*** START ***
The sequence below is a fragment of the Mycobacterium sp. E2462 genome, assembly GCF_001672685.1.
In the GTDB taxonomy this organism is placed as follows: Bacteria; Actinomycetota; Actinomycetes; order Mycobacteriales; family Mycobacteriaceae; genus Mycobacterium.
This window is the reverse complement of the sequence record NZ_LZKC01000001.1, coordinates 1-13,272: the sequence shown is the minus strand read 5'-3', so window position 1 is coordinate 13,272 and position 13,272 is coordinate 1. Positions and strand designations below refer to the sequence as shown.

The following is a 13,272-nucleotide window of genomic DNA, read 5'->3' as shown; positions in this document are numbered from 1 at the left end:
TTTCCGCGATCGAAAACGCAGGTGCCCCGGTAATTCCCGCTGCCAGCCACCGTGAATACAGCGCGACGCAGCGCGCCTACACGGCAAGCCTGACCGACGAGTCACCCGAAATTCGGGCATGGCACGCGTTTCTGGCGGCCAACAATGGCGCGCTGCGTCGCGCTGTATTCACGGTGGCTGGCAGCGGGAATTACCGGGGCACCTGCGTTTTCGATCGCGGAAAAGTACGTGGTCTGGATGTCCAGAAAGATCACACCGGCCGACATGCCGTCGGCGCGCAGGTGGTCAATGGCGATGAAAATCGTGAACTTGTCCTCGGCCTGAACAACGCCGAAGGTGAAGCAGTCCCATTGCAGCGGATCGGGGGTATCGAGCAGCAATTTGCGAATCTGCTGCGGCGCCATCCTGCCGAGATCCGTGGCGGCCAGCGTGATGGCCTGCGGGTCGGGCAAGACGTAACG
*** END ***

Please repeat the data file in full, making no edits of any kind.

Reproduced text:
The sequence below is a fragment of the Mycobacterium sp. E2462 genome, assembly GCF_001672685.1.
In the GTDB taxonomy this organism is placed as follows: Bacteria; Actinomycetota; Actinomycetes; order Mycobacteriales; family Mycobacteriaceae; genus Mycobacterium.
This window is the reverse complement of the sequence record NZ_LZKC01000001.1, coordinates 1-13,272: the sequence shown is the minus strand read 5'-3', so window position 1 is coordinate 13,272 and position 13,272 is coordinate 1. Positions and strand designations below refer to the sequence as shown.

The following is a 13,272-nucleotide window of genomic DNA, read 5'->3' as shown; positions in this document are numbered from 1 at the left end:
TTTCCGCGATCGAAAACGCAGGTGCCCCGGTAATTCCCGCTGCCAGCCACCGTGAATACAGCGCGACGCAGCGCGCCTACACGGCAAGCCTGACCGACGAGTCACCCGAAATTCGGGCATGGCACGCGTTTCTGGCGGCCAACAATGGCGCGCTGCGTCGCGCTGTATTCACGGTGGCTGGCAGCGGGAATTACCGGGGCACCTGCGTTTTCGATCGCGGAAAAGTACGTGGTCTGGATGTCCAGAAAGATCACACCGGCCGACATGCCGTCGGCGCGCAGGTGGTCAATGGCGATGAAAATCGTGAACTTGTCCTCGGCCTGAACAACGCCGAAGGTGAAGCAGTCCCATTGCAGCGGATCGGGGGTATCGAGCAGCAATTTGCGAATCTGCTGCGGCGCCATCCTGCCGAGATCCGTGGCGGCCAGCGTGATGGCCTGCGGGTCGGGCAAGACGTAACG